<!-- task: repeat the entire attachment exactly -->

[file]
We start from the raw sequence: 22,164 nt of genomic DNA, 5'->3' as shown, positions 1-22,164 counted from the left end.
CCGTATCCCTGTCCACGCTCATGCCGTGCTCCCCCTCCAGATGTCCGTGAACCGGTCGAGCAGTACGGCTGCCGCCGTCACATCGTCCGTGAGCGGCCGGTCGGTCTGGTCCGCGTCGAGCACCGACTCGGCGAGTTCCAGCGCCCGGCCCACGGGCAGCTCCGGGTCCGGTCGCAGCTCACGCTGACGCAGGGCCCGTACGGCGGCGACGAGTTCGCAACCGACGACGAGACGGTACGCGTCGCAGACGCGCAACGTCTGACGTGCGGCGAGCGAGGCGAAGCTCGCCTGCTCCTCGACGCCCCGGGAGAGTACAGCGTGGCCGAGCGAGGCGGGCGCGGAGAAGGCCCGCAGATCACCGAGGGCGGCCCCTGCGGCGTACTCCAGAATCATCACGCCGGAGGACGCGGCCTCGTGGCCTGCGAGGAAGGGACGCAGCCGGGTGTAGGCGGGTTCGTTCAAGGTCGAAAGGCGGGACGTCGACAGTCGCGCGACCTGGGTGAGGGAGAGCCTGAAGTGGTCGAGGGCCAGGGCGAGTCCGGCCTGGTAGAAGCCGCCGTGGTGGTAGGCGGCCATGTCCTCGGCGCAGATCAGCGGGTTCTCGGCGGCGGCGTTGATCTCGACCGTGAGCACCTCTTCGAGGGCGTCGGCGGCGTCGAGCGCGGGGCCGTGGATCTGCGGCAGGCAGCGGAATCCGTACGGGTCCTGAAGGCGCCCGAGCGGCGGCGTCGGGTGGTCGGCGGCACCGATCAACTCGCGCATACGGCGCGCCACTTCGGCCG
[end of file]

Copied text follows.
We start from the raw sequence: 22,164 nt of genomic DNA, 5'->3' as shown, positions 1-22,164 counted from the left end.
CCGTATCCCTGTCCACGCTCATGCCGTGCTCCCCCTCCAGATGTCCGTGAACCGGTCGAGCAGTACGGCTGCCGCCGTCACATCGTCCGTGAGCGGCCGGTCGGTCTGGTCCGCGTCGAGCACCGACTCGGCGAGTTCCAGCGCCCGGCCCACGGGCAGCTCCGGGTCCGGTCGCAGCTCACGCTGACGCAGGGCCCGTACGGCGGCGACGAGTTCGCAACCGACGACGAGACGGTACGCGTCGCAGACGCGCAACGTCTGACGTGCGGCGAGCGAGGCGAAGCTCGCCTGCTCCTCGACGCCCCGGGAGAGTACAGCGTGGCCGAGCGAGGCGGGCGCGGAGAAGGCCCGCAGATCACCGAGGGCGGCCCCTGCGGCGTACTCCAGAATCATCACGCCGGAGGACGCGGCCTCGTGGCCTGCGAGGAAGGGACGCAGCCGGGTGTAGGCGGGTTCGTTCAAGGTCGAAAGGCGGGACGTCGACAGTCGCGCGACCTGGGTGAGGGAGAGCCTGAAGTGGTCGAGGGCCAGGGCGAGTCCGGCCTGGTAGAAGCCGCCGTGGTGGTAGGCGGCCATGTCCTCGGCGCAGATCAGCGGGTTCTCGGCGGCGGCGTTGATCTCGACCGTGAGCACCTCTTCGAGGGCGTCGGCGGCGTCGAGCGCGGGGCCGTGGATCTGCGGCAGGCAGCGGAATCCGTACGGGTCCTGAAGGCGCCCGAGCGGCGGCGTCGGGTGGTCGGCGGCACCGATCAACTCGCGCATACGGCGCGCCACTTCGGCCG